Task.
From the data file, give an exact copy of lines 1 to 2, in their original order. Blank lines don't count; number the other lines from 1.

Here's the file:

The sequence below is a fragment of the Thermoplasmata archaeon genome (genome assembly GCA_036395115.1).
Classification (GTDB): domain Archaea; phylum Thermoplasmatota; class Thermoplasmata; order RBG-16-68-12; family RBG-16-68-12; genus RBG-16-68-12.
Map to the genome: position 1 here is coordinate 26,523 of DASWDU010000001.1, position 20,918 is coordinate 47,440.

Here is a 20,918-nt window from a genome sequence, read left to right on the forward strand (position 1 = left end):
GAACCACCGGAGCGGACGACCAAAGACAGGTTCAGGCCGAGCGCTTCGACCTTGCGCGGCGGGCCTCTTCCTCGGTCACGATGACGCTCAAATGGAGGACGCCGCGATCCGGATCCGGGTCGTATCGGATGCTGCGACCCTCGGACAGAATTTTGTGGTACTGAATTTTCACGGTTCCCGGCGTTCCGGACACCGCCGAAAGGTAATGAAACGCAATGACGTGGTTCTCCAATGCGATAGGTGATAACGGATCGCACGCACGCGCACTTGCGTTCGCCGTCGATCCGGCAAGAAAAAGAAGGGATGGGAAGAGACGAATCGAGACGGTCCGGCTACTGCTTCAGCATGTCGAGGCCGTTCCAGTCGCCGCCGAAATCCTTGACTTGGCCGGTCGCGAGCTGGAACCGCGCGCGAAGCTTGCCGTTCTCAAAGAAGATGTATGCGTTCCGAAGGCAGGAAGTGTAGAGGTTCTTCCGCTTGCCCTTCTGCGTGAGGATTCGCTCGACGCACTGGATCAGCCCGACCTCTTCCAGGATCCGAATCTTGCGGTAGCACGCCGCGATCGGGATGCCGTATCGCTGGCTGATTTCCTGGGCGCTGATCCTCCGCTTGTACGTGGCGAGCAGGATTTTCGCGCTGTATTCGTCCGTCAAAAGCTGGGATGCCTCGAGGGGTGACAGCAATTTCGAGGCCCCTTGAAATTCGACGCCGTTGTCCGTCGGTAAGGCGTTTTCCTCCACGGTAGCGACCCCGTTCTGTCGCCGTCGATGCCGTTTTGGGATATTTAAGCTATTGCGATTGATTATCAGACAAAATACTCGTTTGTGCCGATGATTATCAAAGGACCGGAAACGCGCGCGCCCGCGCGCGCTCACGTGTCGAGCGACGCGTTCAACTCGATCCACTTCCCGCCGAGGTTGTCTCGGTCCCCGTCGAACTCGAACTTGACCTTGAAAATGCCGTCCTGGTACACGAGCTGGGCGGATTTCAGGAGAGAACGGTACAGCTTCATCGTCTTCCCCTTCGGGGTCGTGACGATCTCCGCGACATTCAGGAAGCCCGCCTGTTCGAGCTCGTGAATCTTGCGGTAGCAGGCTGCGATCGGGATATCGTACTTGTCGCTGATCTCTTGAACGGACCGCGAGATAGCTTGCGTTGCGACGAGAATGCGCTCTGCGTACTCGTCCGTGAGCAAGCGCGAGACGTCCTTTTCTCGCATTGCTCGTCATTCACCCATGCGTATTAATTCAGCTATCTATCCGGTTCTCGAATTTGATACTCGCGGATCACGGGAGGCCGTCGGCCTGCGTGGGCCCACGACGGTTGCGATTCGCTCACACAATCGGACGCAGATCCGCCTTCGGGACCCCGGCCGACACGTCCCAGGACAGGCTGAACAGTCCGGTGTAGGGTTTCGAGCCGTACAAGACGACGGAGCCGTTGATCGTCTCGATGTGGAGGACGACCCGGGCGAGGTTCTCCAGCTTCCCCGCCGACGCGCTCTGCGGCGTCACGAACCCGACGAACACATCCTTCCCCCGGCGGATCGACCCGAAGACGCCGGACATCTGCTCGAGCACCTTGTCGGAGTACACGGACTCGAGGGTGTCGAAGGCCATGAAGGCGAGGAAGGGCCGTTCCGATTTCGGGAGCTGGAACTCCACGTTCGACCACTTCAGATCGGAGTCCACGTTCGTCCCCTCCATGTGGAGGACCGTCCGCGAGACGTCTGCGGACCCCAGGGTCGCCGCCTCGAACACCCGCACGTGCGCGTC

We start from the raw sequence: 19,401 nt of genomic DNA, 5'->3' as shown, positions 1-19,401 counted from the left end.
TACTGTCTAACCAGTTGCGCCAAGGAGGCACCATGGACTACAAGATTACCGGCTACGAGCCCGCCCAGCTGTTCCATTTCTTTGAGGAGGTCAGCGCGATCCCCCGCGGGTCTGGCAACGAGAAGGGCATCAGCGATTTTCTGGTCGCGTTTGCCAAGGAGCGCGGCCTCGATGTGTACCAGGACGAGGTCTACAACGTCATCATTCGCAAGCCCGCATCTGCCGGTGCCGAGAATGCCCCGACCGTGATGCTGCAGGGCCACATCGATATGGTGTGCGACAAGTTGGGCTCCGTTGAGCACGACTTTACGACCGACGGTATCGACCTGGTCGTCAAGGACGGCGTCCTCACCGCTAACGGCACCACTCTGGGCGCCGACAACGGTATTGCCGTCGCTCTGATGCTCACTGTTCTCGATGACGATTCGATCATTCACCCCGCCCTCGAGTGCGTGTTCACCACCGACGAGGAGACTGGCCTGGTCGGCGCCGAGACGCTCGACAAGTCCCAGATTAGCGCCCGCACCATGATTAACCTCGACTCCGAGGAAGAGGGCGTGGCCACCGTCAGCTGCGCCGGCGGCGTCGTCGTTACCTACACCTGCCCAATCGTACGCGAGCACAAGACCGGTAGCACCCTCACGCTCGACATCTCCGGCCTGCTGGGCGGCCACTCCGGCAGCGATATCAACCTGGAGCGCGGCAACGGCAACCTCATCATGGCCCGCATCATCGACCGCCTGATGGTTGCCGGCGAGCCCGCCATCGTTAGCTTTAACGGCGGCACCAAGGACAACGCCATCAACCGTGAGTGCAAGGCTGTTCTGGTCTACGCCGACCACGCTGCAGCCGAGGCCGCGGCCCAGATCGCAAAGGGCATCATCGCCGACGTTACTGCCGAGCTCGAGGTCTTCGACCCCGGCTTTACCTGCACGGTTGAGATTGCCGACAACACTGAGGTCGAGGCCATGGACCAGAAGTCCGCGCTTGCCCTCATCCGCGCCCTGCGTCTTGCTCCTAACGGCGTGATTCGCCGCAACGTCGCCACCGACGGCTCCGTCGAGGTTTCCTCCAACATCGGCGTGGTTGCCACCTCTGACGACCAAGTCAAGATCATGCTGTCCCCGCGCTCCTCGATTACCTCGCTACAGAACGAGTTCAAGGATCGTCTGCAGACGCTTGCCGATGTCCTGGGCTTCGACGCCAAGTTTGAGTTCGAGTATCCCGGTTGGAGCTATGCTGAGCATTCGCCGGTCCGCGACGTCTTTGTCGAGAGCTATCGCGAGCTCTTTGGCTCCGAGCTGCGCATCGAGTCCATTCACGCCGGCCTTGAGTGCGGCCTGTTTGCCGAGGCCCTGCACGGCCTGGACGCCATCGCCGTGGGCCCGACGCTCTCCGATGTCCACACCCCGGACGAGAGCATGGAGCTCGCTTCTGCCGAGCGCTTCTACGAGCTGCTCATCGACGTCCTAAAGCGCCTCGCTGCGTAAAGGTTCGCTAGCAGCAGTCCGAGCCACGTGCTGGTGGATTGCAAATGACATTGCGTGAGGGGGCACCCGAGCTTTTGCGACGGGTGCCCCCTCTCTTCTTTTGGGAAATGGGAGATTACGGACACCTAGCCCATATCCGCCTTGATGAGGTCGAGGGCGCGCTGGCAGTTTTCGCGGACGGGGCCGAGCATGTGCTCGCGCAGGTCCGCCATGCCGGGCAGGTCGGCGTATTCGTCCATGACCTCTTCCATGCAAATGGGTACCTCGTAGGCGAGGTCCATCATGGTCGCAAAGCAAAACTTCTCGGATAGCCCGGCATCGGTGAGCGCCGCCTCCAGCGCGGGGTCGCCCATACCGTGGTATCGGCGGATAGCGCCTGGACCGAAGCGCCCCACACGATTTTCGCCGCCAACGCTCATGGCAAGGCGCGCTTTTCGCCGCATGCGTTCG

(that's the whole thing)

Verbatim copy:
The sequence below is a fragment of the Thermoplasmata archaeon genome (genome assembly GCA_036395115.1).
Classification (GTDB): domain Archaea; phylum Thermoplasmatota; class Thermoplasmata; order RBG-16-68-12; family RBG-16-68-12; genus RBG-16-68-12.